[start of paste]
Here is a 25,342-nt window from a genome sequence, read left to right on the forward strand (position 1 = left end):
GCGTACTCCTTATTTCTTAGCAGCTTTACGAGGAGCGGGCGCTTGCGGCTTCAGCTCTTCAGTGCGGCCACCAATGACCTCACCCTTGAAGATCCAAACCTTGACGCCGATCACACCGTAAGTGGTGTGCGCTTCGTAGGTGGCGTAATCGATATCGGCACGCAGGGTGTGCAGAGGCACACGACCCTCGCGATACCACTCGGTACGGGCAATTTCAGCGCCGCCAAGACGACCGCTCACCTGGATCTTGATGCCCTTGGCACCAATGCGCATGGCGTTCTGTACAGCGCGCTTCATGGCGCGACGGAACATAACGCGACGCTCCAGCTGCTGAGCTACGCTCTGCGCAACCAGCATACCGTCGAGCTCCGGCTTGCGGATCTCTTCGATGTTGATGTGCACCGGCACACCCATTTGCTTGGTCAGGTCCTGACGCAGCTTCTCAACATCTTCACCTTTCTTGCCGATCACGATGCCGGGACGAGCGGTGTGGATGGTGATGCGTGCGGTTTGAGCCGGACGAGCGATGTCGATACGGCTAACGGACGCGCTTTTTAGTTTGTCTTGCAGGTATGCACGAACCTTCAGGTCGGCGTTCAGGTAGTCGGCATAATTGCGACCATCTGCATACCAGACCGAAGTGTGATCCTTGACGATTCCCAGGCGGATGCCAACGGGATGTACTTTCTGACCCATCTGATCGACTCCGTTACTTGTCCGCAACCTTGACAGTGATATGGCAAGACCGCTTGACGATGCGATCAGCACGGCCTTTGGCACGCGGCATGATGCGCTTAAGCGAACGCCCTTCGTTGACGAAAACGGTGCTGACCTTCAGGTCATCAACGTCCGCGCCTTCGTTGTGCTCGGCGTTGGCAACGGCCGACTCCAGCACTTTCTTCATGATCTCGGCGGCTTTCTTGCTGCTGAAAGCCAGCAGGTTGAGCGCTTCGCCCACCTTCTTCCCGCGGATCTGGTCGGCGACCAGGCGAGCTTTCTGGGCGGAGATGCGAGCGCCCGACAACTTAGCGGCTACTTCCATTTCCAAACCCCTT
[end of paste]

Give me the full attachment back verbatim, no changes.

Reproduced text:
Here is a 25,342-nt window from a genome sequence, read left to right on the forward strand (position 1 = left end):
GCGTACTCCTTATTTCTTAGCAGCTTTACGAGGAGCGGGCGCTTGCGGCTTCAGCTCTTCAGTGCGGCCACCAATGACCTCACCCTTGAAGATCCAAACCTTGACGCCGATCACACCGTAAGTGGTGTGCGCTTCGTAGGTGGCGTAATCGATATCGGCACGCAGGGTGTGCAGAGGCACACGACCCTCGCGATACCACTCGGTACGGGCAATTTCAGCGCCGCCAAGACGACCGCTCACCTGGATCTTGATGCCCTTGGCACCAATGCGCATGGCGTTCTGTACAGCGCGCTTCATGGCGCGACGGAACATAACGCGACGCTCCAGCTGCTGAGCTACGCTCTGCGCAACCAGCATACCGTCGAGCTCCGGCTTGCGGATCTCTTCGATGTTGATGTGCACCGGCACACCCATTTGCTTGGTCAGGTCCTGACGCAGCTTCTCAACATCTTCACCTTTCTTGCCGATCACGATGCCGGGACGAGCGGTGTGGATGGTGATGCGTGCGGTTTGAGCCGGACGAGCGATGTCGATACGGCTAACGGACGCGCTTTTTAGTTTGTCTTGCAGGTATGCACGAACCTTCAGGTCGGCGTTCAGGTAGTCGGCATAATTGCGACCATCTGCATACCAGACCGAAGTGTGATCCTTGACGATTCCCAGGCGGATGCCAACGGGATGTACTTTCTGACCCATCTGATCGACTCCGTTACTTGTCCGCAACCTTGACAGTGATATGGCAAGACCGCTTGACGATGCGATCAGCACGGCCTTTGGCACGCGGCATGATGCGCTTAAGCGAACGCCCTTCGTTGACGAAAACGGTGCTGACCTTCAGGTCATCAACGTCCGCGCCTTCGTTGTGCTCGGCGTTGGCAACGGCCGACTCCAGCACTTTCTTCATGATCTCGGCGGCTTTCTTGCTGCTGAAAGCCAGCAGGTTGAGCGCTTCGCCCACCTTCTTCCCGCGGATCTGGTCGGCGACCAGGCGAGCTTTCTGGGCGGAGATGCGAGCGCCCGACAACTTAGCGGCTACTTCCATTTCCAAACCCCTT